Mumbai, Mar 1 : Rating agencies have not red-flagged the Budget stretching fiscal deficit target by 0.3 percentage points to 3.9 per cent in FY16, but cautioned that higher borrowings should be used for only capacity-building in the economy. “This is a deviation from the earlier announced fiscal consolidation roadmap. We believe a higher fiscal deficit as such is not harmful, so long as the borrowed money is used for expanding the productive capacity of the economy,” India Ratings said in a statement. (Read: Akhilesh Yadav: Will Acche Din come for those who are waiting for it?)
It, however, said that the fine-print in the Budget does not support this. “The quality of fiscal deficit measured by the ratio of revenue deficit-to-fiscal deficit under FY15 revised estimate is 70.7 per cent while the FY16 budget estimate is 71 per cent,” it said. It can be noted that a majority of the major international rating agencies have warned the country about the high fiscal deficit in the past. In the run-up to the Budget, S&P and Moody’s even had said the high fiscal deficit was among the factors which “constrains” the country’s rating.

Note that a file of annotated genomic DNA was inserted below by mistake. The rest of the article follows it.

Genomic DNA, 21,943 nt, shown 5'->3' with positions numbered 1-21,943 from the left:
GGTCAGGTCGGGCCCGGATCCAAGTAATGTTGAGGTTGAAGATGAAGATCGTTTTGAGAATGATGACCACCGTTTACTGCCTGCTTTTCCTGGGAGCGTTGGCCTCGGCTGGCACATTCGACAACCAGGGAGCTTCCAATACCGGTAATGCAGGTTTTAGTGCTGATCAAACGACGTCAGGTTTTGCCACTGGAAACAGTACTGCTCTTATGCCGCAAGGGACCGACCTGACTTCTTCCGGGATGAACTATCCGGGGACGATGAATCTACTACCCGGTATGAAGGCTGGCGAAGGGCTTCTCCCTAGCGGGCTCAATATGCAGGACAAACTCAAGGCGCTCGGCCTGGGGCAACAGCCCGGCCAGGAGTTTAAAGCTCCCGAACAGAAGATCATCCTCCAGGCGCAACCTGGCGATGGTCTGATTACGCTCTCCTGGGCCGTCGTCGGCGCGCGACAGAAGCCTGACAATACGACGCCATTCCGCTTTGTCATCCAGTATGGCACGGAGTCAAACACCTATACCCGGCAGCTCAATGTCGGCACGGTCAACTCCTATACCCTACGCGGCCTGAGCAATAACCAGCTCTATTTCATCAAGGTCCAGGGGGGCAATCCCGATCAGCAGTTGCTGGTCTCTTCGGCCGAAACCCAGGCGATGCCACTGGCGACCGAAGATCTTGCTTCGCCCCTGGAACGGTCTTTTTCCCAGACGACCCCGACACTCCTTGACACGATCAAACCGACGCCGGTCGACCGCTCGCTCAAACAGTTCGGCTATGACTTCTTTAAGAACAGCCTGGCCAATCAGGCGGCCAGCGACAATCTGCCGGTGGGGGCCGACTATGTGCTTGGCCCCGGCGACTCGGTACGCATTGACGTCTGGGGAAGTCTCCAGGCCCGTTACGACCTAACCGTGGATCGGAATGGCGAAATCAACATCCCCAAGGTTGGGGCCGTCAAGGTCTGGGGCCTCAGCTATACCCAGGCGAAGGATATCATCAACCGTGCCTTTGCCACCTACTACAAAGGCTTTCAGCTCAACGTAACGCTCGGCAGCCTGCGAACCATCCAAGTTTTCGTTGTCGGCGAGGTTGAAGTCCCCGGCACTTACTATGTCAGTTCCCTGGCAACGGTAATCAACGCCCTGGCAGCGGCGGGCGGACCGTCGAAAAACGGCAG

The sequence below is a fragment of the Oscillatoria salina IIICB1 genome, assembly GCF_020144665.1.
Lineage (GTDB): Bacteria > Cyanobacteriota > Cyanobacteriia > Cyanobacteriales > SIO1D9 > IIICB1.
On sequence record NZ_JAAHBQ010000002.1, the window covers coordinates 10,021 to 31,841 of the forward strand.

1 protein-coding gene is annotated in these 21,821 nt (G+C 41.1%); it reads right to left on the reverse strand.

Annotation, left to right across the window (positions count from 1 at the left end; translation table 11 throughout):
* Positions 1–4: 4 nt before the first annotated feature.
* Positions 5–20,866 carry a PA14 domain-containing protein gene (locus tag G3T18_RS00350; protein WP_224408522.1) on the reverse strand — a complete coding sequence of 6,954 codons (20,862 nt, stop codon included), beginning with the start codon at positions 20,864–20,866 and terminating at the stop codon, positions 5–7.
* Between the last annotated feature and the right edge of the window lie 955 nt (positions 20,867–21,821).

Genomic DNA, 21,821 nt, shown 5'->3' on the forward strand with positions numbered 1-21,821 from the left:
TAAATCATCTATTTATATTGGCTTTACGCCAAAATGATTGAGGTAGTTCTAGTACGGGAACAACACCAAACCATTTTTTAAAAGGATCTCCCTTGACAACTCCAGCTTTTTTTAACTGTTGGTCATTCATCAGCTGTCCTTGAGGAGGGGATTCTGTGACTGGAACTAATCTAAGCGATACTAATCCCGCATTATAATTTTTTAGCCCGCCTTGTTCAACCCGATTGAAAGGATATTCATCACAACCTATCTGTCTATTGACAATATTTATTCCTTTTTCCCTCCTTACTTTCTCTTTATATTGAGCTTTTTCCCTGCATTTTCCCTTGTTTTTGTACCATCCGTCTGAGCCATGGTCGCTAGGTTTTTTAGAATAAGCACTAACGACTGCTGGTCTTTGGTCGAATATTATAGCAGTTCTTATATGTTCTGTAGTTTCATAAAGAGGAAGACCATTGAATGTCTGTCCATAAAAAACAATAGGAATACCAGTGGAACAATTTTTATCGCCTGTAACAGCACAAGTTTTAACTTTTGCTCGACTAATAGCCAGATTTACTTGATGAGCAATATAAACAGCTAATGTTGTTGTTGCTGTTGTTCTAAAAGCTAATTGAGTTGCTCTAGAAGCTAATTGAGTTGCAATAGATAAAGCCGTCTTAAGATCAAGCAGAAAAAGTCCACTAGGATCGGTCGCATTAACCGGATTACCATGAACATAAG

In the Budget announced yesterday, Finance Minister Arun Jaitley had said the government would achieve the 4.1 per cent fiscal deficit target in FY15, but increased the FY16 target to 3.9 per cent as against 3.6 per cent set earlier, as part of the fiscal consolidation roadmap. He had also put off the 3 per cent target by a year to FY18, saying “rushing into” a pre-set timetable for fiscal consolidation will not be conducive for growth.
Accordingly, the fiscal deficit targets are 4.1 per cent for FY15, 3.9 per cent for FY16, 3.3 per cent for FY17 and 3 per cent for FY18, each year missing 30 bps.
Stressing that the economy needs public expenditure, Jaitley plans to utilise the additional legroom for capital expenditure. “The total additional public investment over and above the revenue estimates is planned to be Rs 1.25 trillion out of which Rs 70,000 crore would be capital expenditure from budgetary outlays,” he said.